Having visited many countries in the past 2 years, it gives me fresh perspectives on how people embrace their digital lifestyles. I observed them at the airports, at the malls, at the cafés, at work, as well as at their homes. Things have change quite a bit since I visited those countries. Plenty of study data from prestigious research firms could point you to this shift, but I’m more interesting in sharing real-life stories, hoping to gain insight on where the market is going. Yes, shift does happen, and it happens at faster and faster rates.
So, why Frapple is interesting for entrepreneur, businesses or startups? It is a shift, tipping point, snowballing effects in which many countries are experiencing or would soon go thru the experience in a few years. This is where the big wave and money will be made at least for the next 3-4 years. It would be an exaggeration to say that Facebook and Apple are everywhere. They’re not even major players in China, Japan, India or Brazil. China blocks Facebook and Twitter; Japan has Mixi and South Korea has CyWorld. Orkut is popular in Brazil and India. However as more and more people interconnected globally expect changes come quickly. For example, Facebook is getting more and more popular in Brazil as people who live closed to the border of the neighboring country Argentina use Facebook.
In the US, RIM-Blackberry has still the biggest market-share for smartphone, and even Android outsells iPhone in the last quarter. But what Frapple has is loyal and passionate users and developers who will buy, build, sell on their platforms. Many countries fall into this category. Japan, Singapore is good example. While iPhone market share is still tiny in those countries, but the reactions to the product are overwhelming. iPad is another product that they just love. Even in China, you can find iPad wannabe runs on Android. As a software developer and entrepreneur of a small startup, the trajectory is as (more) important as the market share size. Last month, it was a landmark milestone for Facebook with 500 million users, while iPhone boasts more than 200 thousands applications with more than 3 billion downloads.
Let’s look at what I observed when I spent time outside US:
At the International airports. More and more airports around the world provide free Internet access, in the form of free wireless or Internet kiosks.
|Internet Cafe at Taipei International Airport|
|Picture was taken 12:35 am in Jakarta|
This also happens at the bottom of pyramid. A surprising number of users can afford mobile Internet access with cheap mobile handsets. Most of them use pre-paid cards to access Internet with as little as US $1. Yes, they skip PC generation altogether. In just 2 years, for example, Indonesia has 165 million users who have Internet access from the mobile, thanks to Facebook and Blackberry (and its copycats).
Online Search – Does it matter? This trend may not be good news for Google. While online users can’t live without search engine, mobile users much less incline to do search. As I meet many people, many times they ask me what company I work for? When I tell them I work for a startup and they can search it on the Internet, they wouldn’t try to search from their phone. If I tell them that they can find the company info from their Facebook mobile, their face lights up. It’s still painful to browse pages from such a small device, even with zoom in/out capabilities.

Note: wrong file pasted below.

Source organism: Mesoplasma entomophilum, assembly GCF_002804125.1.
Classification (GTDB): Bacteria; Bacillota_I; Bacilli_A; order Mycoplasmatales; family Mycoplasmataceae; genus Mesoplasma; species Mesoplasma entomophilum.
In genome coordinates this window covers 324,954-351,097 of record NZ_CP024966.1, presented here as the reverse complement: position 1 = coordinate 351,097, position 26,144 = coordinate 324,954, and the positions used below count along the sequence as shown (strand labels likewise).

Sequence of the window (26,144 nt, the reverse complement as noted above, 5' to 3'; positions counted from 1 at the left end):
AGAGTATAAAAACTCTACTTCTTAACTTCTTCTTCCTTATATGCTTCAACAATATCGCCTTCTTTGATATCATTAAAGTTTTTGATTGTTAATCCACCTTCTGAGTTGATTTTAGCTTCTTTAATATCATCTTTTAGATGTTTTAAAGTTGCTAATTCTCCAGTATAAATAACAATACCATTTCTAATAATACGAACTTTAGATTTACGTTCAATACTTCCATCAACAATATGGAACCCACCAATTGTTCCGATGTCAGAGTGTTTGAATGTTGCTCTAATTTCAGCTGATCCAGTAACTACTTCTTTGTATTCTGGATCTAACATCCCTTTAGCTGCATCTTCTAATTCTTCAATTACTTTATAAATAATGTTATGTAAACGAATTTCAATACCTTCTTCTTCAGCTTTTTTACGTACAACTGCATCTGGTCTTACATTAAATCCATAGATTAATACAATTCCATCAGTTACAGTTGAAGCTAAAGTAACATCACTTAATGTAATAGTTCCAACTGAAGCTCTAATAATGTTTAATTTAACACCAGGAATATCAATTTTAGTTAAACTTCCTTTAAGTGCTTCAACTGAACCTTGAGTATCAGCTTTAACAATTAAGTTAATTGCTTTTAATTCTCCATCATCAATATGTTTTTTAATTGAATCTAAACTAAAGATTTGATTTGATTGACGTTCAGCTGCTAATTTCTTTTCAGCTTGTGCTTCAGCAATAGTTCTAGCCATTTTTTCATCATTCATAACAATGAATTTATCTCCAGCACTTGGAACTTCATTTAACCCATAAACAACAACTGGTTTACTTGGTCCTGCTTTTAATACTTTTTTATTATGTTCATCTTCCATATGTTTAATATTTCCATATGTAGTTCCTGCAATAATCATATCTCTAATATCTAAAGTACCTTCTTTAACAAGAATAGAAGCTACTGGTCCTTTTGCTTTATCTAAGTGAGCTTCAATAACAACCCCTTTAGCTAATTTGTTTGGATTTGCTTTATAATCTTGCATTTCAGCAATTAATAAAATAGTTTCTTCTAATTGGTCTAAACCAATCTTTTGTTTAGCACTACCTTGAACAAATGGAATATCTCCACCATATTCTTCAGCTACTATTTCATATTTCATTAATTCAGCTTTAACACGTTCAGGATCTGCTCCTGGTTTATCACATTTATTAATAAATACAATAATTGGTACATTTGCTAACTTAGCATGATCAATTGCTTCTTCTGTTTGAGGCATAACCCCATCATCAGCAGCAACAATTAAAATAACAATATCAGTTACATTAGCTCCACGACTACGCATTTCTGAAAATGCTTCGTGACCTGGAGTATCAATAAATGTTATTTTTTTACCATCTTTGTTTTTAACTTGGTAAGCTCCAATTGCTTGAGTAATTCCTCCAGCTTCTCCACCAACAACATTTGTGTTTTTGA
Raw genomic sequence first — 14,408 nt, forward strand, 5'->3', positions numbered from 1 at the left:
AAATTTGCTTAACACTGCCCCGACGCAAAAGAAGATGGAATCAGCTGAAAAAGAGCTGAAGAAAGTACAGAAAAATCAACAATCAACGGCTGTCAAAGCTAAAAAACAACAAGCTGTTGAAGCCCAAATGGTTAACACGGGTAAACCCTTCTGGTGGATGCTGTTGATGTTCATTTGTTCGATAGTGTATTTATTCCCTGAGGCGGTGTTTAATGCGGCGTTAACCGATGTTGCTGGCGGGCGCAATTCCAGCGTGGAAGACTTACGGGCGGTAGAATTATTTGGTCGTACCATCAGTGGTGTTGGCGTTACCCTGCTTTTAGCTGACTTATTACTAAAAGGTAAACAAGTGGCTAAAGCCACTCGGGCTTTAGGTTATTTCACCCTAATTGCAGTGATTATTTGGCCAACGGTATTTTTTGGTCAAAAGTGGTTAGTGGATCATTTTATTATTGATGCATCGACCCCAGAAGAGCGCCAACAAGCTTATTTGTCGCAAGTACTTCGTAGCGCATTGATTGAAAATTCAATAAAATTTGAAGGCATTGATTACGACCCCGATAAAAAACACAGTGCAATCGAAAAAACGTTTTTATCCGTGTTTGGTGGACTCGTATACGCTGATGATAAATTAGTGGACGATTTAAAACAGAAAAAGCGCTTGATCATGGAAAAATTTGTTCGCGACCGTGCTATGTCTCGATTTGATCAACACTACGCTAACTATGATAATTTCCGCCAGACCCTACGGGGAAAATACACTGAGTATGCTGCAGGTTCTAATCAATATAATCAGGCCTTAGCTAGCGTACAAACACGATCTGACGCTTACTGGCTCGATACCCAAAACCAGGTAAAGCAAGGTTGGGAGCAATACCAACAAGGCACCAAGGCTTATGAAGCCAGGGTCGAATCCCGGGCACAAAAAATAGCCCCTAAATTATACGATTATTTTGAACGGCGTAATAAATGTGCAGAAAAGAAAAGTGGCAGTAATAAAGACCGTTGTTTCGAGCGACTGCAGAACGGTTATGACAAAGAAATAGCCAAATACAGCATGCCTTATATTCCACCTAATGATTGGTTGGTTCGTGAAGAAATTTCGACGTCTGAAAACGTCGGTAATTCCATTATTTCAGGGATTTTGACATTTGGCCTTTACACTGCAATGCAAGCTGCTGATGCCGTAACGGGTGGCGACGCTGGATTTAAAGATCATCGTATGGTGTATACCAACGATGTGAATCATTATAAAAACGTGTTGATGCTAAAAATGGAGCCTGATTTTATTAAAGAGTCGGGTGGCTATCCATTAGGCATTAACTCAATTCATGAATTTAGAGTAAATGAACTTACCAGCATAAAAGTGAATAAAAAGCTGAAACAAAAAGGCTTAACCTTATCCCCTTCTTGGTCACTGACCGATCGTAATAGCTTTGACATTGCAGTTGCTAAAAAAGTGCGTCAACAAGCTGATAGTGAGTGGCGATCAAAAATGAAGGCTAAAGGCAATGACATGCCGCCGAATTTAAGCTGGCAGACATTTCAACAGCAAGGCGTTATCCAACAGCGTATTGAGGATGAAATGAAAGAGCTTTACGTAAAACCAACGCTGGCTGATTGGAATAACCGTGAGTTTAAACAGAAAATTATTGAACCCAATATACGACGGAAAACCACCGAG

Does this mean the “search war” really matter anymore? It does still given the gigantic size of the market, but it becomes less and less relevant. As more and more find the products and services from friends’ recommendations (for example for Facebook “Like” feature). On the top of that, more and more interesting news, links are brought you by your friend via Twitter and Facebook update streams. For me, I don’t need to filter a humongous RSS streams anymore; let my friends (happily) do it for me.
Developers and Startups. Every company who offer platform knows how important developers are. If you’re still in doubt, you should watch this.
|Startup Weekend, Seoul - |
Geeks on A Plane. May-June 2010
Can’t Frapple be stopped? Well, the default future seems like pointing that way; but as you know missteps could cost company dominance, even its existence. There are a few cracks already seen and competitors won’t stand still. In addition, government plays major roles in a few countries dictating the technology and services used for their citizens. Among a few things that I see:
• In a few countries, like Thailand and Indonesia, Blackberry platform is surging ahead. Although, Indonesia is the 3rd largest Facebook country, RIM comes up with their own social networking (allowing users to create a group, post pictures). As I landed in Jakarta, I updated my Facebook status with my temporary phone number, but no one seemed want to connect to me. After a week, I got a call from a friend who happened to open his Facebook, and forwarded my phone number to his Blackberry groups. The following days for the next 4-5 days, I got so many lunch and dinner invitations.
• Apple has a world class marketing team. However, in a few countries, its products have difficulty penetrating the market; not so much the products itself, but the price is unreachable for vast majority of the population. I understand that they would like to protect the profit margin; but will it be too late as other mobile platforms can offer good enough products at fraction of the cost? In Jakarta, I saw a big billboard for iPhone 3GS “for just 13 millions rupiah”, that’s roughly $1,300. As a result, iPhone becomes just a status symbol, instead.